Real estate companies offer a variety of services. This column typically focuses on topics directly associated with property management, but the services of property management personnel will sometimes overlap with the services of a real estate agent and visa versa. This month, we are going to talk about some key ways that these two real estate professionals can work together on a variety of real estate assignments.
Securing New Tenants – One important way that a leasing agent and property manager can help each other is when trying to lease space to a new tenant. While the agent will know the general market facts and be able to compare and contrast one location to another, no one will know a specific building better than that building’s property manager. They can provide detailed information on topics such as HVAC systems, fiber/data lines, historical operating expense information and nuances that may be associated with specific spaces, including location of a data closet, detail on individual HVAC controls, existence of dedicated supplemental cooling units, etc. Having access to a knowledgeable and accessible property manager can typically make the difference in a tenant’s decision to locate to a property.
Renewal of Existing Tenants – When it comes time for an existing tenant to renew, the property manager can once again make the difference with a tenant’s decision to stay or relocate. If the tenant has had a good experience during the term of their lease, they are much more likely to stay. Conversely, a bad experience may be all that a tenant needs to push them to look elsewhere. Since the property manager is typically the primary interface between the tenant and the property, they become the “face” of the property. Additionally, their insight and perspective can be very valuable to the leasing agent when shaping the renewal efforts, as they will be well aware of any special needs or requirements of the tenant.
Providing Leasing Intelligence – A property manager can be a great source of information for leasing agents. They often know positives and negatives associated with specific spaces within a property and can help an agent accentuate the positives and address (and hopefully minimize) the negatives. They also know various tenant “hot buttons” – things tenants tend to like about the property and what they try to avoid. Finally, property managers run in different professional circles as compared to real estate agents. This can provide additional industry insight and perspective that will ultimately supplement the leasing efforts.
Providing Property Management Intelligence – Likewise, leasing agents can be a great source of information for property managers. Agents are usually familiar with a variety of properties in a specific category and/or geographic area. Using this enhanced perspective allows them to bring back “best practices,” such as property management concepts that are working well at other properties. They can also let property managers know concepts that may not be working so well. Finally, leasing agents may be privileged to information from tenants regarding operational items that they like to see at a property, ranging from services to amenities to the handling of billing or invoices. This can all be valuable information to a property manager and allow them to perform at a higher and more effective level.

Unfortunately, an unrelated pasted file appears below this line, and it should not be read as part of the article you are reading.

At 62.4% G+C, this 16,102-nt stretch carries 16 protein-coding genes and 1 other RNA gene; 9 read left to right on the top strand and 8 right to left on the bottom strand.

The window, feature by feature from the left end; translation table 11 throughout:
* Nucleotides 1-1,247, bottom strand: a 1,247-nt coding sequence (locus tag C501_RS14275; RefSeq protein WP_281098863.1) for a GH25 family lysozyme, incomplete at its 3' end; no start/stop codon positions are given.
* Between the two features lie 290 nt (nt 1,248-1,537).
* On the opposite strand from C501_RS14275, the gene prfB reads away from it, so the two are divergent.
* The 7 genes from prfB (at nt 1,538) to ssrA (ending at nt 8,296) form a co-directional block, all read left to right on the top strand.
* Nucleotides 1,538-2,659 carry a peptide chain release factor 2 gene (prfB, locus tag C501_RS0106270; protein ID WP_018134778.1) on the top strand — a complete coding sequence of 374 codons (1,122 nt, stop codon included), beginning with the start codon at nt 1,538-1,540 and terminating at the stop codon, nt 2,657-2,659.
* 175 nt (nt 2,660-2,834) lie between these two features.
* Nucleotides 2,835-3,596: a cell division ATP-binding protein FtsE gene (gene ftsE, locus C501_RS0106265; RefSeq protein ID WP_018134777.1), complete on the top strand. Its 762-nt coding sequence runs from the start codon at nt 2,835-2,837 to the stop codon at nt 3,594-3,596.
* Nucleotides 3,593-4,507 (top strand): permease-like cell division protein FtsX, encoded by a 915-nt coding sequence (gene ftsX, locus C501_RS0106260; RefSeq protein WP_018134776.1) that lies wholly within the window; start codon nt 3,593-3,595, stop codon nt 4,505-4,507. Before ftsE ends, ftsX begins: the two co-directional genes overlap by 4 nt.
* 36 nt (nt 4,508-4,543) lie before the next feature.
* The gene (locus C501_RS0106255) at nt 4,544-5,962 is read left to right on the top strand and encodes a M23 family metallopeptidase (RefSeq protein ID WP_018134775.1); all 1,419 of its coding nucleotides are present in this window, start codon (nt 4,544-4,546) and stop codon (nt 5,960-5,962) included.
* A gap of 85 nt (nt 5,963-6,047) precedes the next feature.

Assisting With Acquisitions – While most focus on the economic aspect of a potential acquisition, property management can offer an additional perspective. This is especially true during the due diligence process, as this group tends to be much more tuned into operational aspects of the building that are working well and aspects that may not be working so well. While a real estate agent can help to substantiate important items, such as leasing comparables, market leasing assumptions, leasing velocity and sales comparables, a property manager can certainly augment this information by offering a variety of building specific observations.
Assisting With Dispositions – Similar to the value offered during a potential acquisition, property management professional can be just as important when the decision is made to sell. In fact, potential buyers will often want to speak with the property manager and building maintenance staff as part of their due diligence. Smart sellers will engage the assistance of the property management people prior to actually listing the property for sale. By doing this, they will be able to address and correct various issues that will enhance the property’s value. Perhaps an HVAC unit needs to be updated or the landscaping is dated and in need of upgrading. Small things like this may go unnoticed by the building owner, but can dramatically enhance the property’s marketability once it is officially placed on the market for sale.
Property managers perform a variety of vital functions, but including their efforts to larger initiatives, such as leasing, acquisition or disposition decisions can offer a very valuable supplement. As the old saying goes, “It takes a village,” and property managers are an important part of this team. Ira Krumholz CPM